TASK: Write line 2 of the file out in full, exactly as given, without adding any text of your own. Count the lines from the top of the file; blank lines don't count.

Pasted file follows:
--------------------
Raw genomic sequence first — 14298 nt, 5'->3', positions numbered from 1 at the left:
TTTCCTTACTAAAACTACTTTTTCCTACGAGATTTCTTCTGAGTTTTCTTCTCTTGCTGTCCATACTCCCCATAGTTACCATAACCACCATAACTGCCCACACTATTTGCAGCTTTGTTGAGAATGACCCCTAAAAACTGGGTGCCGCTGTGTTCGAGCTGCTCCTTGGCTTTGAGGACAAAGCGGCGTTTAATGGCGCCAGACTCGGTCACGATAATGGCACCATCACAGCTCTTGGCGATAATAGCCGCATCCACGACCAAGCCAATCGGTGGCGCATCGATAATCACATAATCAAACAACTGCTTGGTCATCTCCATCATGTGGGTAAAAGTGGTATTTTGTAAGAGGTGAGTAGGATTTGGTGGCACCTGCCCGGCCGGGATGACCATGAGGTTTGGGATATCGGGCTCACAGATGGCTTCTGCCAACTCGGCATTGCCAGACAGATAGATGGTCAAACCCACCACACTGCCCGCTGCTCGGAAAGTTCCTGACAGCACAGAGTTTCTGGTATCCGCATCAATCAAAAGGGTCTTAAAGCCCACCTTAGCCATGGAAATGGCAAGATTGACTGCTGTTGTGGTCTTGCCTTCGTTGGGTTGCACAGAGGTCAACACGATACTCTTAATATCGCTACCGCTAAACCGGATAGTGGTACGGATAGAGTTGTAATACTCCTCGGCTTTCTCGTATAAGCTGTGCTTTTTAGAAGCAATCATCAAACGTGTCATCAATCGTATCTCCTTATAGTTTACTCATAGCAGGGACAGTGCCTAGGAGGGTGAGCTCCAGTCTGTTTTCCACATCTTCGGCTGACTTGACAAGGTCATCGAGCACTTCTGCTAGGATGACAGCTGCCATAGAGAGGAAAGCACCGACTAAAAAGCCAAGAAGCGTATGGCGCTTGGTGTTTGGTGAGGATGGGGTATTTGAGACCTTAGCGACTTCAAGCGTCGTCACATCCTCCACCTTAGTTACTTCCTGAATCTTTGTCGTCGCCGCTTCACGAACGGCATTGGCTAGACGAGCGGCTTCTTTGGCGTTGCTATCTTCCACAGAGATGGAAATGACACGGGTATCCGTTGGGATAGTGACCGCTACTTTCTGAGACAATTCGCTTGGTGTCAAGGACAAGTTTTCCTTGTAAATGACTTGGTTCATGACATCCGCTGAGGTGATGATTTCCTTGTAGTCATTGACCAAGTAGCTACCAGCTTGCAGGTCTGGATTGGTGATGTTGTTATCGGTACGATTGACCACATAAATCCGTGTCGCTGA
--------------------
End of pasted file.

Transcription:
TTTCCTTACTAAAACTACTTTTTCCTACGAGATTTCTTCTGAGTTTTCTTCTCTTGCTGTCCATACTCCCCATAGTTACCATAACCACCATAACTGCCCACACTATTTGCAGCTTTGTTGAGAATGACCCCTAAAAACTGGGTGCCGCTGTGTTCGAGCTGCTCCTTGGCTTTGAGGACAAAGCGGCGTTTAATGGCGCCAGACTCGGTCACGATAATGGCACCATCACAGCTCTTGGCGATAATAGCCGCATCCACGACCAAGCCAATCGGTGGCGCATCGATAATCACATAATCAAACAACTGCTTGGTCATCTCCATCATGTGGGTAAAAGTGGTATTTTGTAAGAGGTGAGTAGGATTTGGTGGCACCTGCCCGGCCGGGATGACCATGAGGTTTGGGATATCGGGCTCACAGATGGCTTCTGCCAACTCGGCATTGCCAGACAGATAGATGGTCAAACCCACCACACTGCCCGCTGCTCGGAAAGTTCCTGACAGCACAGAGTTTCTGGTATCCGCATCAATCAAAAGGGTCTTAAAGCCCACCTTAGCCATGGAAATGGCAAGATTGACTGCTGTTGTGGTCTTGCCTTCGTTGGGTTGCACAGAGGTCAACACGATACTCTTAATATCGCTACCGCTAAACCGGATAGTGGTACGGATAGAGTTGTAATACTCCTCGGCTTTCTCGTATAAGCTGTGCTTTTTAGAAGCAATCATCAAACGTGTCATCAATCGTATCTCCTTATAGTTTACTCATAGCAGGGACAGTGCCTAGGAGGGTGAGCTCCAGTCTGTTTTCCACATCTTCGGCTGACTTGACAAGGTCATCGAGCACTTCTGCTAGGATGACAGCTGCCATAGAGAGGAAAGCACCGACTAAAAAGCCAAGAAGCGTATGGCGCTTGGTGTTTGGTGAGGATGGGGTATTTGAGACCTTAGCGACTTCAAGCGTCGTCACATCCTCCACCTTAGTTACTTCCTGAATCTTTGTCGTCGCCGCTTCACGAACGGCATTGGCTAGACGAGCGGCTTCTTTGGCGTTGCTATCTTCCACAGAGATGGAAATGACACGGGTATCCGTTGGGATAGTGACCGCTACTTTCTGAGACAATTCGCTTGGTGTCAAGGACAAGTTTTCCTTGTAAATGACTTGGTTCATGACATCCGCTGAGGTGATGATTTCCTTGTAGTCATTGACCAAGTAGCTACCAGCTTGCAGGTCTGGATTGGTGATGTTGTTATCGGTACGATTGACCACATAAATCCGTGTCGCTGA